[Newsmaker] Churches respond to government’s recommendation of stricter social distancing
Published : Mar 26, 2020 - 15:13
Updated : Mar 26, 2020 - 17:52
Prime Minister Chung Sye-kyun on Monday holds a pangovernmental meeting on coronavirus responses at the Seoul government complex (Yonhap)
Churches showed different responses to the Korean government‘s urging of stricter social distancing before schools are due to restart on April 6.
The Catholic Archdiocese of Seoul on Wednesday announced that it has decided to suspend holding Mass and other large group activities until April 5.
“We take the current situation very seriously so we have decided to delay our original plan and start our Masses from April 6, when elementary, middle and high schools start,” Cardinal Yeom Soo-jung, Archbishop of Seoul, said in a statement.
“We originally planned to start Masses from April 2 while following the Korea Centers for Disease Control and Prevention’s guidelines, but the government strongly recommended stricter social distancing ahead of the school’s new academic year,” Yeom added. “So, we decide to delay our original plan.”
On the same day, the archdioceses of Gwangju and Suwon also announced that they would not hold Masses until April 5. The Archdiocese of Suwon also noted that even when Masses resume, they would hold no other group activities until the end of April.
Meanwhile, Prime Minister Chung Sye-kyun has not responded to a demand for an apology from a Protestant church group.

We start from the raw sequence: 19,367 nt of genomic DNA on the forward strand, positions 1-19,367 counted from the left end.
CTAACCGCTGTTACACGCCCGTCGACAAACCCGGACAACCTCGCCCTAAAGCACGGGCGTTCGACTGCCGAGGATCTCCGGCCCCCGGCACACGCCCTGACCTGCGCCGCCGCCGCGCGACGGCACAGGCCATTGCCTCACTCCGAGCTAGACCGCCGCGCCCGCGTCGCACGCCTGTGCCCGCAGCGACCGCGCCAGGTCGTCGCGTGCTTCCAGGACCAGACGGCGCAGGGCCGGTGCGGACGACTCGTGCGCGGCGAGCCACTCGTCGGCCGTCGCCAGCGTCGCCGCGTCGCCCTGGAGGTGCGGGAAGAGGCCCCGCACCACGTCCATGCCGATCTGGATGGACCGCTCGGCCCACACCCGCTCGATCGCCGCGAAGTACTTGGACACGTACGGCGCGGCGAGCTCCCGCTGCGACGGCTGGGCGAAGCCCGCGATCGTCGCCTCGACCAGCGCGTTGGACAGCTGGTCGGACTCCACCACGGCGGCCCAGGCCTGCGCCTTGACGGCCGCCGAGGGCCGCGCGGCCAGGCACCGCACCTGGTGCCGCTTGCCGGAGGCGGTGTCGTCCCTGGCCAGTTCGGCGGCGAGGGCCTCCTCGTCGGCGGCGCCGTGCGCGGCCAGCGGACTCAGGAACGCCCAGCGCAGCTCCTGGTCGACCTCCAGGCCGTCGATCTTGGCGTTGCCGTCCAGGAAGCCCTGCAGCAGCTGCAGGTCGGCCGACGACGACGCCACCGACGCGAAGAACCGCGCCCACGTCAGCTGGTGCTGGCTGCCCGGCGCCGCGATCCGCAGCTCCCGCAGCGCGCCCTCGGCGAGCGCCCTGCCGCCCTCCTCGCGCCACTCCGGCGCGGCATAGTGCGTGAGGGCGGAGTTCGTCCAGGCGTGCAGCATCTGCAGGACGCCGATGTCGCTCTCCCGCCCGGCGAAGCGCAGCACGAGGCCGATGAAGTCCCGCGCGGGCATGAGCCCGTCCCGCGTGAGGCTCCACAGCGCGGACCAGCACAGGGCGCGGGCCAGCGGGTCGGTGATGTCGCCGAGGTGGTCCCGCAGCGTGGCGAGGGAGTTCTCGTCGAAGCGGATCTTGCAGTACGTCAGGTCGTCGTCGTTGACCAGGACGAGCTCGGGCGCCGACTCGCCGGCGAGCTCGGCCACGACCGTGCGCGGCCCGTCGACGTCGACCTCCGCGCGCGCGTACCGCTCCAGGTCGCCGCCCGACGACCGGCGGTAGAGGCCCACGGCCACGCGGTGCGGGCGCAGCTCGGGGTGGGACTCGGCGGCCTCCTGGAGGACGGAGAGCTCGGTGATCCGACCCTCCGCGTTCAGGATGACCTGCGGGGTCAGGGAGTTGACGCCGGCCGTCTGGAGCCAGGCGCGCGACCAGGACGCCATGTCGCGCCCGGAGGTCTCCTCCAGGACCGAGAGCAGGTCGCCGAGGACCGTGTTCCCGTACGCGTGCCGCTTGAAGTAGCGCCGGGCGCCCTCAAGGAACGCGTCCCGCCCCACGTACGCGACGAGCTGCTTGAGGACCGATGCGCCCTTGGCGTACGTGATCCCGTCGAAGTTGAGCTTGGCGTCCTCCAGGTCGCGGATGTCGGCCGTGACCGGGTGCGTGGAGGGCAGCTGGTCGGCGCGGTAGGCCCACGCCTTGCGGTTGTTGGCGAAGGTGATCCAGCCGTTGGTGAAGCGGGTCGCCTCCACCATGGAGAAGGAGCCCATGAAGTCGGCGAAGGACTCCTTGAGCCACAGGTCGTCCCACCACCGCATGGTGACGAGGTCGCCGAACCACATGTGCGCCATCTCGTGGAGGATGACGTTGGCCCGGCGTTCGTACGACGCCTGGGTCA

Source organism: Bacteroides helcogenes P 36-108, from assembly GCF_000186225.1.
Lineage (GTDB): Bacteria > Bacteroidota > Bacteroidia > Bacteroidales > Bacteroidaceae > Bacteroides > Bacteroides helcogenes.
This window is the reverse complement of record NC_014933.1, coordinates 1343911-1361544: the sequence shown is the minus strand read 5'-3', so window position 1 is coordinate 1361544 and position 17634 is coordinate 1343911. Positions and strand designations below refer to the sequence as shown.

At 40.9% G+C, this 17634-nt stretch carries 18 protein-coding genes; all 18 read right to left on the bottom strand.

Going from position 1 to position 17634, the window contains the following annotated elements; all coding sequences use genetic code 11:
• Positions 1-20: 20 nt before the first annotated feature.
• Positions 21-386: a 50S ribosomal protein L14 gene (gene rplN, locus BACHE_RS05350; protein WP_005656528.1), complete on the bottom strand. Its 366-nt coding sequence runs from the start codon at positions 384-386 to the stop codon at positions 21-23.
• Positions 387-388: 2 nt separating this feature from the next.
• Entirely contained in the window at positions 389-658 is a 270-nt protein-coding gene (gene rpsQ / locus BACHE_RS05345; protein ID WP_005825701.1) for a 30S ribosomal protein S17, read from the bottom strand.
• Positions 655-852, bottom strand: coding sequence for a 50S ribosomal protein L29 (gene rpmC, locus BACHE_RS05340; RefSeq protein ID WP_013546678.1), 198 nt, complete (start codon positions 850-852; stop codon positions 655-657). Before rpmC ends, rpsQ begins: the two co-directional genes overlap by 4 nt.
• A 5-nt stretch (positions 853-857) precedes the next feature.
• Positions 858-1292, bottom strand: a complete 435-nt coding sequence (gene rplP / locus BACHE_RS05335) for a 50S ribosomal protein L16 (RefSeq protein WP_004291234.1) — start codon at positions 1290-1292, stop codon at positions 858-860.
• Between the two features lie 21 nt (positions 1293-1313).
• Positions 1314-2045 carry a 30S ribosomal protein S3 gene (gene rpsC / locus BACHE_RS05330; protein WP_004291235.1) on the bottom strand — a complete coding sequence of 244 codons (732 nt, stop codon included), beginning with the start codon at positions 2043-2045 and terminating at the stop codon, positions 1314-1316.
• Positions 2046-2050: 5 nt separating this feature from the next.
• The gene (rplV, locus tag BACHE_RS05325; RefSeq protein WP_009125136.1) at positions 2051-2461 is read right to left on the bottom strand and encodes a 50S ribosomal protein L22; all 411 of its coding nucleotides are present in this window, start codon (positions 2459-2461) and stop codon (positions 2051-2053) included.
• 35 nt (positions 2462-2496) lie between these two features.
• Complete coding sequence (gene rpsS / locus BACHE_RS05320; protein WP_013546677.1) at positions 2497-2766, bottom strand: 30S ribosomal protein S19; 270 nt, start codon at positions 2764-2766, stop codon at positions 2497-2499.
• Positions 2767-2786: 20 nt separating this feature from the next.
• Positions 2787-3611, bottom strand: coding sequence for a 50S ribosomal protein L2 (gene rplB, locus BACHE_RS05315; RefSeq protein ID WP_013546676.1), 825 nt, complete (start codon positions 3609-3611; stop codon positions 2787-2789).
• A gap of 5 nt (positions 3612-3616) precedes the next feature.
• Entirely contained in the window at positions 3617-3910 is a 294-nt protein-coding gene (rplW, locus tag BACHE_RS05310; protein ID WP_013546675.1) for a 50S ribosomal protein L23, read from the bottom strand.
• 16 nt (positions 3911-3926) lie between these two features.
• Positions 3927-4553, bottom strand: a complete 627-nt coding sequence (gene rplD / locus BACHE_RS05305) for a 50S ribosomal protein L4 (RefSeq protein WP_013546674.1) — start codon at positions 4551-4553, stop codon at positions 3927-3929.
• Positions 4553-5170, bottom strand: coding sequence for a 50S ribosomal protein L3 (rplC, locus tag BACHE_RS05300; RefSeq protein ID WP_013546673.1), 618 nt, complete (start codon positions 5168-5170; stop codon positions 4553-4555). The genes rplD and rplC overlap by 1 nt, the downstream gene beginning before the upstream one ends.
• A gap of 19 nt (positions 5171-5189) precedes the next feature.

The United Churches of Korea on Wednesday demanded Chung’s apology for pointing to churches for the spread of the coronavirus.
Chung on Monday warned that the government would issue an administrative order to ban gatherings if churches did not abide by the virus guidelines as they continue to operate.
“The churches’ actions seriously hurt the safety of not only individuals attending the services, but also communities,” Chung said at a pangovernmental meeting on coronavirus responses on Monday.
The United Churches of Korea official also said that the government has been underestimating the voluntary cooperation of Korean churches.
“On March 22, some government officials and police officers visited our local churches without warning and watched and interrupted staff who were preparing for online worship services. This is an unprecedented act of distrust and violence against churches,” the Protestant church group official added.
The group noted that among its over 60,000 member churches, only 10 had congregants infected with the virus.
The United Churches of Korea membership includes more than 30 different religious groups, including the General Assembly of the Presbyterian Church in Korea. Its members are estimated to account for more than 90 percent of Protestant churches here.
By Song Seung-hyun (firstname.lastname@example.org)
Related StoriesMore articles by this writer Back to List